With reference still to
Real-time kinematic (RTK) is an even more accurate technique for improving the accuracy of GPS receivers. As is well known, RTK involves the use of two or more GPS receivers which are coupled via a communication link. The GPS receivers are spatially separated and communicate to resolve ambiguities in the carrier phase of the GPS signals transmitted from the GPS satellites. The resulting carrier phase information is used to determine an extremely precise position (e.g., within 2 to 3 centimeters). Thus, RTK DGPS receivers are among the most accurate navigation and surveying instruments available.
At a step 704, vehicular velocity is computed using the DGPS. Based on the vehicular velocity, cross track and offset information, control values to correct cross track and offset errors are determined in a master controller 110 at a step 706.
At a step 708, steering control system 114 is adjusted to automatically steer the vehicle, along a predetermined vehicular contour, the steering control system receiving commands from the low-level controller 112 which in turn receives commands from the master controller 110.
At a step 710, an inquiry is made to determine if the auto-steering function is to be disabled. If the low-level controller 112 senses a counteracting force applied by a user to take manual control to steer the vehicle, then the controller 112 issues commands to the steering control system 114 to disable auto-steering of the vehicle, thereby enabling the user to take manual control of steering the vehicle as at step 712. If the result of the inquiry at step 710 is false, the process proceeds to step 714 and auto-steering of the vehicle remains enabled.
At a step 808, an inquiry is made to determine if the user had enabled a hardware switch to enable auto-steering of the vehicle. If false, the process proceeds to a step 810, disables automatic steering of the vehicle and notifies the user. Else, the process proceeds to a step 812 where an inquiry is made to determine if the user wishes to override auto-steering of the vehicle. If true, the process proceeds to step 810 as described above. Else, the process proceeds to step 814 to determine whether or not the GPS information received from the DGPS is valid. If the received GPS information is not valid, then the process loops to step 810. Else, the process proceeds to step 816 to determine if the vehicular velocity is greater than a predetermined minimum speed. If not true, then the process proceeds to step 810 to disable automatic steering and notifying the user. If the vehicular velocity is greater than a predetermined minimum speed, then the process proceeds to step 818.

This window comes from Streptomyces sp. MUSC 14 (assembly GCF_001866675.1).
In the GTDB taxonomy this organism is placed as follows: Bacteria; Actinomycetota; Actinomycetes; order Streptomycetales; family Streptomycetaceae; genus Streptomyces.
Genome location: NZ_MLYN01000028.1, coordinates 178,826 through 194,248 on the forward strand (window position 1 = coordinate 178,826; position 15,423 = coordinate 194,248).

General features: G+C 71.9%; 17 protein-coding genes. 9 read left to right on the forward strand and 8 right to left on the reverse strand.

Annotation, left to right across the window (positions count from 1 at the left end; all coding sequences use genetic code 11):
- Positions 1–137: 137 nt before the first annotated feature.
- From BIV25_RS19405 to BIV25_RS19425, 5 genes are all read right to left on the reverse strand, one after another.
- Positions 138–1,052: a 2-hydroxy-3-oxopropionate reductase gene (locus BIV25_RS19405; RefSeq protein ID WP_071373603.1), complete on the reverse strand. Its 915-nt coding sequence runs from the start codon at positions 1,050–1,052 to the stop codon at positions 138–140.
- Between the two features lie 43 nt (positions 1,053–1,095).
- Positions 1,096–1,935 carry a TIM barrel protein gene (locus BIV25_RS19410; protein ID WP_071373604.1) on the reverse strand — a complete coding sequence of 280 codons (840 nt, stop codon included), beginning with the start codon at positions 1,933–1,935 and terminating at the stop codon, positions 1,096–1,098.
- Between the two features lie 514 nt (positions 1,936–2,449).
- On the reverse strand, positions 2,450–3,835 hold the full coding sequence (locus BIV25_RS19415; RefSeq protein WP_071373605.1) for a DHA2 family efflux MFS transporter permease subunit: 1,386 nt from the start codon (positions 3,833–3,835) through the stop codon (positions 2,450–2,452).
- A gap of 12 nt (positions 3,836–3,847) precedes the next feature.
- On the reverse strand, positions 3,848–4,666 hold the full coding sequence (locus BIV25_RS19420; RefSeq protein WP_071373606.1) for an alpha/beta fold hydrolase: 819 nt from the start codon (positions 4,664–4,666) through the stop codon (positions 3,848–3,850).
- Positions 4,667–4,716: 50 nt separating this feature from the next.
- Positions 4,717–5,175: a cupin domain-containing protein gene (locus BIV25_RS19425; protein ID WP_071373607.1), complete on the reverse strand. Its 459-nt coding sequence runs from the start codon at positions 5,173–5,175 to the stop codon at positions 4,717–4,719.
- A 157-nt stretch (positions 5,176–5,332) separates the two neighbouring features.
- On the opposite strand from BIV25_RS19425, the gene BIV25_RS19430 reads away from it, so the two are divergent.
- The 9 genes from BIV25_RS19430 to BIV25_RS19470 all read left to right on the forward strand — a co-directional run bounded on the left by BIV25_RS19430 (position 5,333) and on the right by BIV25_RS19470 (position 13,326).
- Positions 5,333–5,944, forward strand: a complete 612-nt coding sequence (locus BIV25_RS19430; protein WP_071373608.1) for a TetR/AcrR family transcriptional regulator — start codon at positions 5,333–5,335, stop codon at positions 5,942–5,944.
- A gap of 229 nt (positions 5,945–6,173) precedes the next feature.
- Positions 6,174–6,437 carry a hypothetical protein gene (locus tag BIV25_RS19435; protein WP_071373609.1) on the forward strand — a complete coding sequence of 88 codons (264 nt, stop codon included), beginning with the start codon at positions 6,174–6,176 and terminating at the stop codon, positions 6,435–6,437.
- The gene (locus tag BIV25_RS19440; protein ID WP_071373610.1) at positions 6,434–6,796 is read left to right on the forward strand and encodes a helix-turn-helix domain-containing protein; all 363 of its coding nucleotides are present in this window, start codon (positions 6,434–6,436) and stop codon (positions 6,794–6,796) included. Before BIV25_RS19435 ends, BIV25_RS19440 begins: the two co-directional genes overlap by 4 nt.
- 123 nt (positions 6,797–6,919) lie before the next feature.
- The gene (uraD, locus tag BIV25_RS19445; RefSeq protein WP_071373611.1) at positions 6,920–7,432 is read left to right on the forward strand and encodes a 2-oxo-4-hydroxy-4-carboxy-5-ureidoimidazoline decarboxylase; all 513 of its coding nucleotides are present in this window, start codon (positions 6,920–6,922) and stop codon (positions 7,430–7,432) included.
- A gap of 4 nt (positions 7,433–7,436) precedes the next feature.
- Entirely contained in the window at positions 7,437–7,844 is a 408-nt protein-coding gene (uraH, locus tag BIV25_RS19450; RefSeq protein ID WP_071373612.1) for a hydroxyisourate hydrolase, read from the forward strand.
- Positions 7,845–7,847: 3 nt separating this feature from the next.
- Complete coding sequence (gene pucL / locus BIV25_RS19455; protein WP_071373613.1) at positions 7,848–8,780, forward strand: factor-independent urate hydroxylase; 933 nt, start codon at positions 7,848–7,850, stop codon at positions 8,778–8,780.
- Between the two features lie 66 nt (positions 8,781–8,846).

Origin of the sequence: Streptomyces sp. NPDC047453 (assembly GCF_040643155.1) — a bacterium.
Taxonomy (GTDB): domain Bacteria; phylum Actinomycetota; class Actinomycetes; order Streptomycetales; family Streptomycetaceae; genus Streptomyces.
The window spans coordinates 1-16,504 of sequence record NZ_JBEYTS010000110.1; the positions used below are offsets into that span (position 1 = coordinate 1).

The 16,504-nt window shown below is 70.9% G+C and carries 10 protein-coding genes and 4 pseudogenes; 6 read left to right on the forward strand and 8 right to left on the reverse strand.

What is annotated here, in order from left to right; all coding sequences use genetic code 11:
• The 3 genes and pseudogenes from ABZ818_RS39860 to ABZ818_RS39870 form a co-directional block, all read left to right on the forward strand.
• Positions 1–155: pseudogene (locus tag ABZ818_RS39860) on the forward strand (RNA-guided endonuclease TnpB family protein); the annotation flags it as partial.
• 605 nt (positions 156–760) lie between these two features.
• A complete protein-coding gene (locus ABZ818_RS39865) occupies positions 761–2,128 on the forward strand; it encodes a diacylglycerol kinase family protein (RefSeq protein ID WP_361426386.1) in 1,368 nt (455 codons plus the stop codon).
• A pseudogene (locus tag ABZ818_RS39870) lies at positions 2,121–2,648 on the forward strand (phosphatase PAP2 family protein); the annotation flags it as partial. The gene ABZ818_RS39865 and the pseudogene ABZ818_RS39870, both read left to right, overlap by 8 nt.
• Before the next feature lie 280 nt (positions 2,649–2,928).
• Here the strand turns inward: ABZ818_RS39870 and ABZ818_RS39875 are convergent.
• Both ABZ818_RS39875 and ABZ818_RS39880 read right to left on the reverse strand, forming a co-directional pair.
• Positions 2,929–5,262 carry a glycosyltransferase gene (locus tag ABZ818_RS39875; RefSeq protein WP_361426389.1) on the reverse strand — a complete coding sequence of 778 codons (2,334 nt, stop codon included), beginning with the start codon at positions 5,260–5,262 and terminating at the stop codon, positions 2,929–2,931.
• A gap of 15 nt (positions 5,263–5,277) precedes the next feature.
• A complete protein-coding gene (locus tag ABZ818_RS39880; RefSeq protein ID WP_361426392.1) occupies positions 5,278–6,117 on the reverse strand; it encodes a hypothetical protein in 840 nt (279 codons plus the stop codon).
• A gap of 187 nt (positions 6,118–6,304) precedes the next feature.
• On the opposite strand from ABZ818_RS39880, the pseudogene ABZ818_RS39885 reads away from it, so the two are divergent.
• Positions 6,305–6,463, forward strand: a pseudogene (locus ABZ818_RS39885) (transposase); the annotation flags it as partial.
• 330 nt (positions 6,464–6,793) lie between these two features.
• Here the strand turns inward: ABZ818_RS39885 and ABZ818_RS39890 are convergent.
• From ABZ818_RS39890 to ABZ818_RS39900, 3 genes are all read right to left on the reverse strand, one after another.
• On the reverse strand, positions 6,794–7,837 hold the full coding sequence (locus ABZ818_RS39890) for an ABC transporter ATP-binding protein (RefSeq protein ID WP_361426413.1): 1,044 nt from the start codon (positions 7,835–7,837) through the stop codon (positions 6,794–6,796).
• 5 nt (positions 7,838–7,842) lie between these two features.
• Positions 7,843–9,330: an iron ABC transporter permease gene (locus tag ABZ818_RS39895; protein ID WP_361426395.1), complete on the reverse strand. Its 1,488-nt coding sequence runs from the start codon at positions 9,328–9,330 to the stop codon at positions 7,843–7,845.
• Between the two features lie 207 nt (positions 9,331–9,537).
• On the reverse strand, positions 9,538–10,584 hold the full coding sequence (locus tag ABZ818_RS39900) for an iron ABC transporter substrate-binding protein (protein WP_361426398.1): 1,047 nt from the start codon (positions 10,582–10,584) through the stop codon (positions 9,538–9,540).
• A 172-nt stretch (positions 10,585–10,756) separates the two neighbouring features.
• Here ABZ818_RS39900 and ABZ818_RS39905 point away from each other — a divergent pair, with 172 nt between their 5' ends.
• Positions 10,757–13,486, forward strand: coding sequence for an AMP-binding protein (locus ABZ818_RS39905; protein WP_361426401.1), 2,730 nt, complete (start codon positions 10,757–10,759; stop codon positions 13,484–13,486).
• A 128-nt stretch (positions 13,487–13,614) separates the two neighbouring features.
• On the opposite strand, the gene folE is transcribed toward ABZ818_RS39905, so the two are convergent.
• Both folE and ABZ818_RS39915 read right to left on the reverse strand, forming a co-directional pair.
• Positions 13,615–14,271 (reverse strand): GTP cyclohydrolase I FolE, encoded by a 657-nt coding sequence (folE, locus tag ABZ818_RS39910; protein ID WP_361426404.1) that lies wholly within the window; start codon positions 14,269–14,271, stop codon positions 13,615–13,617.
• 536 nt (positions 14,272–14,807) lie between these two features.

At a step 818, control values are calculated in the master controller 110 to control the steering control system 114. At a step 820, steering motor commands are issued via a low-level controller to the steering control system 114 to automatically control vehicular steering.
In compliance with the statute, the invention has been described in language more or less specific as to structural and methodical features. It is to be understood, however, that the invention is not limited to the specific features shown and described, since the means herein disclosed comprise preferred forms of putting the invention into effect. The invention is, therefore, claimed in any of its forms or modifications within the proper scope of the appended claims appropriately interpreted in accordance with the doctrine of equivalents.
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|U.S. Classification||701/23, 701/50, 701/466, 701/470|
|International Classification||A01B69/04, G01C22/00, G01C21/00, G06F19/00, G06F, G05D1/02|
|Cooperative Classification||A01B69/008, G05D1/0278, G05D2201/0201|
|European Classification||A01B69/00F1, G05D1/02E16B|
|17 Apr 2003||AS||Assignment|
Owner name: BECHTEL BWXT IDAHO, LLC, IDAHO
Free format text: ASSIGNMENT OF ASSIGNORS INTEREST;ASSIGNORS:MCKAY, MAARK D.;ANDERSON, MATTHEW O.;REEL/FRAME:013987/0543
Effective date: 20030416
|19 Aug 2003||AS||Assignment|
Owner name: ENERGY, UNITED STATES DEPARTMENT OF, DISTRICT OF C
Free format text: CONFIRMATORY LICENSE;ASSIGNOR:BECHTEL BWXT IDAHO, LLC;REEL/FRAME:014399/0101
Effective date: 20030724
|7 Feb 2005||AS||Assignment|
Owner name: BATTELLE ENERGY ALLIANCE, LLC, IDAHO
Free format text: ASSIGNMENT OF ASSIGNORS INTEREST;ASSIGNOR:BECHTEL BWXT IDAHO, LLC;REEL/FRAME:016226/0765
Effective date: 20050201
Owner name: BATTELLE ENERGY ALLIANCE, LLC,IDAHO
Free format text: ASSIGNMENT OF ASSIGNORS INTEREST;ASSIGNOR:BECHTEL BWXT IDAHO, LLC;REEL/FRAME:016226/0765
Effective date: 20050201
|24 Aug 2010||FPAY||Fee payment|
Year of fee payment: 4
|24 Oct 2014||REMI||Maintenance fee reminder mailed|
|13 Mar 2015||LAPS||Lapse for failure to pay maintenance fees|
|5 May 2015||FP||Expired due to failure to pay maintenance fee|
Effective date: 20150313